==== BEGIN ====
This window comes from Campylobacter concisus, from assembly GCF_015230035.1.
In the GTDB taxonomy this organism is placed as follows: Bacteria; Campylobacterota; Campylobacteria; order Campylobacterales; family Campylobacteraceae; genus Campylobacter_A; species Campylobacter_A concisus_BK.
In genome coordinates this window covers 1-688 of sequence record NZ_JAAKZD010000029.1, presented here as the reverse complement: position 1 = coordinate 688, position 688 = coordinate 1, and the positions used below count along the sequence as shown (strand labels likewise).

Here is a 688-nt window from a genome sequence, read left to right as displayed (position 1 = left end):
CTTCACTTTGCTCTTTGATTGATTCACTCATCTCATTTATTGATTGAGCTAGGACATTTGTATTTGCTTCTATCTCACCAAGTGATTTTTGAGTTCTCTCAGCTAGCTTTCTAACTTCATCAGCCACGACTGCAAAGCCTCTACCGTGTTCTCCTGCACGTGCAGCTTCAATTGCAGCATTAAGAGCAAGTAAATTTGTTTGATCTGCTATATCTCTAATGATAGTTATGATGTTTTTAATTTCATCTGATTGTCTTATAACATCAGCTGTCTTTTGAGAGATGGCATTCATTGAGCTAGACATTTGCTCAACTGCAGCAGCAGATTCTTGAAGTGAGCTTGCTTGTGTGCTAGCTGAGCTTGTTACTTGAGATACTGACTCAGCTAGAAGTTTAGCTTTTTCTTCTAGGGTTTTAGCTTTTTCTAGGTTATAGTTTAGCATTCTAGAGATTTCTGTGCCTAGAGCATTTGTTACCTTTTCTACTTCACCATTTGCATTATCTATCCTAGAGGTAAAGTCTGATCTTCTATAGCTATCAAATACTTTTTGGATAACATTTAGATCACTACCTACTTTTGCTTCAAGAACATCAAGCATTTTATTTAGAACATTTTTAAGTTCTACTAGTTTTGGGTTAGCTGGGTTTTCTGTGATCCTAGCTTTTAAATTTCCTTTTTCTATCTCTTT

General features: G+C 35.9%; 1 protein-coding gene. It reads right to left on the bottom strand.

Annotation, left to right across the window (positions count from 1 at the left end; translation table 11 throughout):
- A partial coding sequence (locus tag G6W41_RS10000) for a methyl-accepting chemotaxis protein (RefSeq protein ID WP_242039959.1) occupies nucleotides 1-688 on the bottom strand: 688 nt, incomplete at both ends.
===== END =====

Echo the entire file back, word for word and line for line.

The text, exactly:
This window comes from Campylobacter concisus, from assembly GCF_015230035.1.
In the GTDB taxonomy this organism is placed as follows: Bacteria; Campylobacterota; Campylobacteria; order Campylobacterales; family Campylobacteraceae; genus Campylobacter_A; species Campylobacter_A concisus_BK.
In genome coordinates this window covers 1-688 of sequence record NZ_JAAKZD010000029.1, presented here as the reverse complement: position 1 = coordinate 688, position 688 = coordinate 1, and the positions used below count along the sequence as shown (strand labels likewise).

Here is a 688-nt window from a genome sequence, read left to right as displayed (position 1 = left end):
CTTCACTTTGCTCTTTGATTGATTCACTCATCTCATTTATTGATTGAGCTAGGACATTTGTATTTGCTTCTATCTCACCAAGTGATTTTTGAGTTCTCTCAGCTAGCTTTCTAACTTCATCAGCCACGACTGCAAAGCCTCTACCGTGTTCTCCTGCACGTGCAGCTTCAATTGCAGCATTAAGAGCAAGTAAATTTGTTTGATCTGCTATATCTCTAATGATAGTTATGATGTTTTTAATTTCATCTGATTGTCTTATAACATCAGCTGTCTTTTGAGAGATGGCATTCATTGAGCTAGACATTTGCTCAACTGCAGCAGCAGATTCTTGAAGTGAGCTTGCTTGTGTGCTAGCTGAGCTTGTTACTTGAGATACTGACTCAGCTAGAAGTTTAGCTTTTTCTTCTAGGGTTTTAGCTTTTTCTAGGTTATAGTTTAGCATTCTAGAGATTTCTGTGCCTAGAGCATTTGTTACCTTTTCTACTTCACCATTTGCATTATCTATCCTAGAGGTAAAGTCTGATCTTCTATAGCTATCAAATACTTTTTGGATAACATTTAGATCACTACCTACTTTTGCTTCAAGAACATCAAGCATTTTATTTAGAACATTTTTAAGTTCTACTAGTTTTGGGTTAGCTGGGTTTTCTGTGATCCTAGCTTTTAAATTTCCTTTTTCTATCTCTTT

General features: G+C 35.9%; 1 protein-coding gene. It reads right to left on the bottom strand.

Annotation, left to right across the window (positions count from 1 at the left end; translation table 11 throughout):
- A partial coding sequence (locus tag G6W41_RS10000) for a methyl-accepting chemotaxis protein (RefSeq protein ID WP_242039959.1) occupies nucleotides 1-688 on the bottom strand: 688 nt, incomplete at both ends.